On to Magister
Signs of growing closeness between China and the Vatican alternate with sudden breakdowns. The four empty seats at the synod. The new bishop recognized by both the government and the pope. The invitation to the sisters of Mother Teresa. "La Civiltà Cattolica" adds up the figures
by Sandro Magister
Read the complete article Rome Is Calling Beijing – But the Connection Keeps Getting Interrupted from www.chiesa.
In the opening section, Magister sums up his reporting lately on China. He starts with the four missing bishops at the Synod and the correspondence between them and the Holy Father. The bishops enjoying approval from both the CPA and the Holy See is noted. Nothing much new. But it's all basically background for the piece from La Civiltà Cattolica.
Produced in Rome by a group of Jesuits, each edition of "La Civiltà Cattolica" is examined by the Vatican secretariat of state before it is printed. It therefore authoritatively reflects the point of view of the Holy See on the topics it discusses, in this case on China.
With everything that has gone on since April and the reporting that Magister has done on it, I can't help but smile that he still mentions that La Civiltà Cattolica is reviewed by the Secretariat of State and that somehow translates into reflecting the view of the Holy See as a whole...
Hans Waldenfels, S.J's article, excerpted by Magister, 'China Is Opening Up. Impressions from a Voyage', tells of his trips to China and his impressions. I skimmed it in places and came at last to the good father's points on the questions holding up greater PRC-Holy See relations: the approval/appointment of bishops and the recognition of the Republic of China (i.e. Taiwan). Waldenfels (and the Holy See via the Secretariat of State if you buy that talk about authoritative approval) gives the Taiwan issue all of eighteen words.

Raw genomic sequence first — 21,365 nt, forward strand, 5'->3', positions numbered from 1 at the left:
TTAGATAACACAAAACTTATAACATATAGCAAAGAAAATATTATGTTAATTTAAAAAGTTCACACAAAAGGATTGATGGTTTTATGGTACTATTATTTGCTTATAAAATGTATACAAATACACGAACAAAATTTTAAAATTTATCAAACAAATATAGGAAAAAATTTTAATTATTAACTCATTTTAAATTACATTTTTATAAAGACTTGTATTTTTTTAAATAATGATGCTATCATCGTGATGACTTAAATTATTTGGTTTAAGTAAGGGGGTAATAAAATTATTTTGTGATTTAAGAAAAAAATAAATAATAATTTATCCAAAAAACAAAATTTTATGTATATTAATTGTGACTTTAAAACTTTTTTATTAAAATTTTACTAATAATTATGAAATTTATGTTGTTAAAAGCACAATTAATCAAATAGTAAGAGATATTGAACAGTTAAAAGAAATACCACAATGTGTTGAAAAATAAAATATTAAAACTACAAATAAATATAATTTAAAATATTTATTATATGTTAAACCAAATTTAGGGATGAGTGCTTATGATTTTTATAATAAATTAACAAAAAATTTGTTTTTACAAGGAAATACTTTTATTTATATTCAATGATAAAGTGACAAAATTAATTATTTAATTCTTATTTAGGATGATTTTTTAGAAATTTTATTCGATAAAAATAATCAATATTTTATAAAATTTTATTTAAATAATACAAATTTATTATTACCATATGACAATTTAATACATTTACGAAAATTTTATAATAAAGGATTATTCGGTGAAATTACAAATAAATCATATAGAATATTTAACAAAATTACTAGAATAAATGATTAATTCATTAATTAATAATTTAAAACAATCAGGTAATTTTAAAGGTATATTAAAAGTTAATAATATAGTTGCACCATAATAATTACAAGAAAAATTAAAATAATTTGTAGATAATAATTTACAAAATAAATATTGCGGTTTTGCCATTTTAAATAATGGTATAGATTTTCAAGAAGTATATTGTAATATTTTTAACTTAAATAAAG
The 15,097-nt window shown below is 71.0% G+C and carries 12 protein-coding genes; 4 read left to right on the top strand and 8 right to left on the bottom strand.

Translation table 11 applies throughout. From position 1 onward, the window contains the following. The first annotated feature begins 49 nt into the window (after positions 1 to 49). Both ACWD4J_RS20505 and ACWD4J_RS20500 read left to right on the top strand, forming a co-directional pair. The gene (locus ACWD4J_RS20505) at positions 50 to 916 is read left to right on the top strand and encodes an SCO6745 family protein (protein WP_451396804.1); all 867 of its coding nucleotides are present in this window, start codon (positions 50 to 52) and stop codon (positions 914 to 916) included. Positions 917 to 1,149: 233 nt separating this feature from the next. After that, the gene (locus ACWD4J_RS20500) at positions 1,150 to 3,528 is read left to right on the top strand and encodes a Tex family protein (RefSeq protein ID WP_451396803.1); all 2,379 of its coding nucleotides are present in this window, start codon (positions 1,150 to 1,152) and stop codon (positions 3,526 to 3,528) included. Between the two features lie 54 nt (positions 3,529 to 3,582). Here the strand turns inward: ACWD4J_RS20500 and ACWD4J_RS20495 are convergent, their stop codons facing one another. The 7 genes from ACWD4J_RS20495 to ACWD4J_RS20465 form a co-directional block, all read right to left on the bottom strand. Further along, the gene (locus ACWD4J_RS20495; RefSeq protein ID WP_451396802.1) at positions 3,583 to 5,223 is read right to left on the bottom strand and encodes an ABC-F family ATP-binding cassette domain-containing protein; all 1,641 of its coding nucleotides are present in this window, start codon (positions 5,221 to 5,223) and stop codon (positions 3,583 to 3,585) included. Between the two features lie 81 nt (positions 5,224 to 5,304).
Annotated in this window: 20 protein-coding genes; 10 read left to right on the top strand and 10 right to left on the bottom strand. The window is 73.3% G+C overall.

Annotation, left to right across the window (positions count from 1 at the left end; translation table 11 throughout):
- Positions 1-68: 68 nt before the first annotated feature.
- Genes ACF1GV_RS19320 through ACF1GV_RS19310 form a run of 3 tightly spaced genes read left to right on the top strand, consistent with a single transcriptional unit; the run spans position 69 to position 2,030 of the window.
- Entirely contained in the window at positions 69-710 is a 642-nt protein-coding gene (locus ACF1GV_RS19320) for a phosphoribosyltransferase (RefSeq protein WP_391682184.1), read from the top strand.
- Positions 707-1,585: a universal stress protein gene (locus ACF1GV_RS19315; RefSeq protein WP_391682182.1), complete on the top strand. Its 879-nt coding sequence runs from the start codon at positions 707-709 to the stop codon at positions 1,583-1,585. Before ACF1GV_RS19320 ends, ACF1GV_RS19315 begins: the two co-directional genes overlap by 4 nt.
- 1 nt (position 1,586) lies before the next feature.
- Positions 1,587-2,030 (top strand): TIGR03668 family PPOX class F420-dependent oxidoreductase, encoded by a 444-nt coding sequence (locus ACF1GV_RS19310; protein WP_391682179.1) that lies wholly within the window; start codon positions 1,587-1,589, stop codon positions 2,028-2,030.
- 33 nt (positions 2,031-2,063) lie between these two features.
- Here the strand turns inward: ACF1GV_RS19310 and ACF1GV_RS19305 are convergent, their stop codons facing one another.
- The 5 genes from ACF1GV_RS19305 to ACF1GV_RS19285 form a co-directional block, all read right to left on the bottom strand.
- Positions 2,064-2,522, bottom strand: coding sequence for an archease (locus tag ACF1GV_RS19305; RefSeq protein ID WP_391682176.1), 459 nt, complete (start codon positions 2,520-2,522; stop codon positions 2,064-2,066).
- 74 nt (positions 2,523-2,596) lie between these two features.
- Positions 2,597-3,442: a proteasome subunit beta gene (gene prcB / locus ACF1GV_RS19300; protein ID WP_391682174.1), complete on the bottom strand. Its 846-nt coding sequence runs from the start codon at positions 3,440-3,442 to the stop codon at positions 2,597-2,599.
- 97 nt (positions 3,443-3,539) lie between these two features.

As for Taiwan, there have long been signs that discussions should begin and that the problem seems resolvable.
So what we have here is the Holy See (apparently) is willing to write off relations with a democracy in the interests of making nice with the Chicoms. So with that messy little item cleaned up neatly, Waldenfels launches into a long discussion on the appointment of bishops...
My position is well-known to long-time readers (appeasement bad, standing strong good). I just feel like we're on a broken record here. Rome keeps putting out this material in the news that relations are improving, things are getting better with China. And I just keep saying, "Yeah, right."